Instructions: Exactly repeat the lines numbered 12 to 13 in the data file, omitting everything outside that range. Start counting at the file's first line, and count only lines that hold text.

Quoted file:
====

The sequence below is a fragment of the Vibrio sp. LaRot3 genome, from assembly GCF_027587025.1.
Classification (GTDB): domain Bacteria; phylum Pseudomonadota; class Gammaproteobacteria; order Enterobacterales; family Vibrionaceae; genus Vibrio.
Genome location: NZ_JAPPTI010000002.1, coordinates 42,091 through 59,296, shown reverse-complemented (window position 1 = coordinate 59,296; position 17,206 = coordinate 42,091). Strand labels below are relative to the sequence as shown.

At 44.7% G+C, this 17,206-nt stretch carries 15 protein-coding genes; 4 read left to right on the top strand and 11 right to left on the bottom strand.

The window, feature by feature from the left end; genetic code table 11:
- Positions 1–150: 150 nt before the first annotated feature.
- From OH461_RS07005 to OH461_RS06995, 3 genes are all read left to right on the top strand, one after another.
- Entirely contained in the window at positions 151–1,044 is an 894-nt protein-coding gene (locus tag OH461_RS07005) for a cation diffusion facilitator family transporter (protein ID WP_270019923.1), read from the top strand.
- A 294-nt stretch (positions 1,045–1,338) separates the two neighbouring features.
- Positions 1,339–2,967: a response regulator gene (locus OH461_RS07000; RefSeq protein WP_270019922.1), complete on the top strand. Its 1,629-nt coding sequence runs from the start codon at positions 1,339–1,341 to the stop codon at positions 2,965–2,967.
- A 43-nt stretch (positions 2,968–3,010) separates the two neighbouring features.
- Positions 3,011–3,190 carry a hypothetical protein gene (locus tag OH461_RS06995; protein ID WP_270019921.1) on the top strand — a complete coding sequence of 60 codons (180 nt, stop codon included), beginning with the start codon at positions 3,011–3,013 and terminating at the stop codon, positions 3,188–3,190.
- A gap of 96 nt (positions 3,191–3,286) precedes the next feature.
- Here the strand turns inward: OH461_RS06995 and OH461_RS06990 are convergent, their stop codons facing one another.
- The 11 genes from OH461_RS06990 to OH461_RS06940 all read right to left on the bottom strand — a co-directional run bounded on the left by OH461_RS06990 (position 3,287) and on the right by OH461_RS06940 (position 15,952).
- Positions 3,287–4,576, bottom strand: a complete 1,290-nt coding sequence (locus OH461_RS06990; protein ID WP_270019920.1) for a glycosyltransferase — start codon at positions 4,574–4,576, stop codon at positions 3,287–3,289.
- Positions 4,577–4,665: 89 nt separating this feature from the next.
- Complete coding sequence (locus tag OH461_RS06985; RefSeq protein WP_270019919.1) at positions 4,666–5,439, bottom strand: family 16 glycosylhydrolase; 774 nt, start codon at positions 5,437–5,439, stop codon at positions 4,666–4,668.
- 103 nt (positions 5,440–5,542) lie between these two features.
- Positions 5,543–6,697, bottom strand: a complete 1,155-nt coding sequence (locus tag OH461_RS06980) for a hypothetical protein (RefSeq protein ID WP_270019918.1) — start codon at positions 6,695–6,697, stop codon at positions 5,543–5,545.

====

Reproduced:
- Positions 3,011–3,190 carry a hypothetical protein gene (locus tag OH461_RS06995; protein ID WP_270019921.1) on the top strand — a complete coding sequence of 60 codons (180 nt, stop codon included), beginning with the start codon at positions 3,011–3,013 and terminating at the stop codon, positions 3,188–3,190.
- A gap of 96 nt (positions 3,191–3,286) precedes the next feature.